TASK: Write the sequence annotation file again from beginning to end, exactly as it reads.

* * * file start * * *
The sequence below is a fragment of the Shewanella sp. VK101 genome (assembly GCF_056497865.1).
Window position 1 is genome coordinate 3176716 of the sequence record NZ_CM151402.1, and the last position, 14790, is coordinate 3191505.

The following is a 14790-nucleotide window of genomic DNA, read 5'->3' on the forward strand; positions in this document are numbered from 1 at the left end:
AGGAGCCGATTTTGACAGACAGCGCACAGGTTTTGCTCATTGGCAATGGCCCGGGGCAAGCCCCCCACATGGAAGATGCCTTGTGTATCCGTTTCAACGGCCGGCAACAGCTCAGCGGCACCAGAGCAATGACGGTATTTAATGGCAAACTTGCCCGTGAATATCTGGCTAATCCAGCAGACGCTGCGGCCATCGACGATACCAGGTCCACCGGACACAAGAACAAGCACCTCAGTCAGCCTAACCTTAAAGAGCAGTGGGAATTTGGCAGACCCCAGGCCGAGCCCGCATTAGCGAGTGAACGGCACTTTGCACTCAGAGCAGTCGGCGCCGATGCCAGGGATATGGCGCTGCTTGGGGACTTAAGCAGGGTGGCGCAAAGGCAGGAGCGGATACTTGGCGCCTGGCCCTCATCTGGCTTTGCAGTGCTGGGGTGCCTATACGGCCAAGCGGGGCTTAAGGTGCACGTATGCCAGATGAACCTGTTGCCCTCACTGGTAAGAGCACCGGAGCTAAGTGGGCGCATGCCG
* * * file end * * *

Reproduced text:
The sequence below is a fragment of the Shewanella sp. VK101 genome (assembly GCF_056497865.1).
Window position 1 is genome coordinate 3176716 of the sequence record NZ_CM151402.1, and the last position, 14790, is coordinate 3191505.

The following is a 14790-nucleotide window of genomic DNA, read 5'->3' on the forward strand; positions in this document are numbered from 1 at the left end:
AGGAGCCGATTTTGACAGACAGCGCACAGGTTTTGCTCATTGGCAATGGCCCGGGGCAAGCCCCCCACATGGAAGATGCCTTGTGTATCCGTTTCAACGGCCGGCAACAGCTCAGCGGCACCAGAGCAATGACGGTATTTAATGGCAAACTTGCCCGTGAATATCTGGCTAATCCAGCAGACGCTGCGGCCATCGACGATACCAGGTCCACCGGACACAAGAACAAGCACCTCAGTCAGCCTAACCTTAAAGAGCAGTGGGAATTTGGCAGACCCCAGGCCGAGCCCGCATTAGCGAGTGAACGGCACTTTGCACTCAGAGCAGTCGGCGCCGATGCCAGGGATATGGCGCTGCTTGGGGACTTAAGCAGGGTGGCGCAAAGGCAGGAGCGGATACTTGGCGCCTGGCCCTCATCTGGCTTTGCAGTGCTGGGGTGCCTATACGGCCAAGCGGGGCTTAAGGTGCACGTATGCCAGATGAACCTGTTGCCCTCACTGGTAAGAGCACCGGAGCTAAGTGGGCGCATGCCG